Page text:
Posts Tagged ‘bunkers’

The Tattooed Bunker: Colorful “Repurposing” in Shkoder, Northern Albania

This article originally appeared on the TIES blog Your Travel Choice. See the original article here. October, 2010.
The article was reposted on, environmental news and information portal, October 2010

In Albania, around 750,000 bunkers form a gray mushroom network across the country. This drab legacy of recent communism presents a creative challenge today. Albanians are transforming the bunkers into more purposeful structures, often with tourism in mind.

Tattoo Bunker, Shkoder Albania

Remnants of a Paranoid Past

Built of thick cement and iron, the bunkers are phone booth-sized subterranean fortresses with rifle windows and cement dome roofs above ground. Communist dictator Enver Hoxha built them in the 1970s in paranoia of nuclear warfare and xenophobia toward the rest of the world. The bunkers were never used. When Hoxha died in 1985, the communist regime lasted about five more years and collapsed with the fall of the Berlin Wall.

Only two decades later, this history still haunts the present. Most of the 750,000 bunkers are still standing and crumbling slowly where they were built. Moving or destroying them is no small task. Each one was built with 5 tons of cement to withstand nuclear warfare. Myth has it that Hoxha hired the bunkers’ engineer by instructing him to shelter himself in the prototype while it was attacked by military explosives. The engineer survived, so Hoxha ordered almost a million of his bunkers to be built.

Creative Re-purposing

Today, Albanians face the question of how to address these scars from the past. Most are simply worked around, while some have been destructed by explosives in order to build in their place. While the majority of the 2-person pillboxes continue to blight the landscape with concrete and iron, a rare few have been “re-purposed” into worthwhile structures such as planters, cafes, playground equipment, and pieces of graffiti art.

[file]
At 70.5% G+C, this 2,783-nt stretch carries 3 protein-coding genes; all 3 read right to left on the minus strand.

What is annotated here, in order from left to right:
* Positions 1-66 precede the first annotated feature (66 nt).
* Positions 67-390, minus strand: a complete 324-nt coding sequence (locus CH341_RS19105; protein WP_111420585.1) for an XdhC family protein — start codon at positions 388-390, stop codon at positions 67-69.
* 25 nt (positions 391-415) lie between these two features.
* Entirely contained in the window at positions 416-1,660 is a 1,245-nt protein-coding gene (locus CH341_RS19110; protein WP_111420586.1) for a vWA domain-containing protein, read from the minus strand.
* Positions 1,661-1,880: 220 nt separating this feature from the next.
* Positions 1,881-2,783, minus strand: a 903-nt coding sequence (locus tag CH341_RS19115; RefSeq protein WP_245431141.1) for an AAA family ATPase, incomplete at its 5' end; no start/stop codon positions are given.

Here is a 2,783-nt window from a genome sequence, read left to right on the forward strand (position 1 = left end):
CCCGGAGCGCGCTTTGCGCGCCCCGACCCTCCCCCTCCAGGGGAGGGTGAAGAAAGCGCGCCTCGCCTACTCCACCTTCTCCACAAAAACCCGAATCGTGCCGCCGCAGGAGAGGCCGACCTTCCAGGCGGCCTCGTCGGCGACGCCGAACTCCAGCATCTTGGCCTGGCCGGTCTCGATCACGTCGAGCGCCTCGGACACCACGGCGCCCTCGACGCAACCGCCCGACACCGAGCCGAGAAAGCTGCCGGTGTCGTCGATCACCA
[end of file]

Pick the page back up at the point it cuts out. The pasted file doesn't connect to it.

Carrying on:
The creative re-purposing of cement bunkers is a telling metaphor for Albania’s recovery from its recent communist past. One project, Concrete Mushrooms, has secured resources for the research and documentation of Albania’s bunkers. The organization works toward “inverting the meaning” of these symbolic structures by “giving bunkers value instead of having them as a burden.” Concrete Mushrooms identifies ecotourism-related uses for the bunkers, such as tourism information points, cafes, and even accommodation, as an area with real potential.

The Tattooed Bunker in Shkoder

On the highland road north from Shkoder to Tamare, where population is sparse, bunkers are also fewer and farther between. Here, a bright example of creative re-purposing can be found. A large bunker has been converted into a tattoo parlor. This one is easy to spot – the concrete is colorful, with “tattoo” painted on the outside dome in graffiti-style lettering.

For fearless tattoo shoppers, ink enthusiasts, or those who are simply curious, it is worthwhile to pull over and see this place and the tattoo artist, Keq Marku Djetroshan, who works there mainly during the summer season.

Having lived in the United States for several years, Keq is fluent in American slang. When his time in the U.S. ended, he came back to northern Albania with his tattoo business. He serves mostly Albanians and Montenegrins who cross the nearby border. Inside the bunker-turned-parlor, the walls display more graffiti and an array of dog-eared tattoo art magazines sit on the table in front of the couch. Keq’s arms are covered with layers of tattoos, perhaps a re-purposing of his own scars from the past.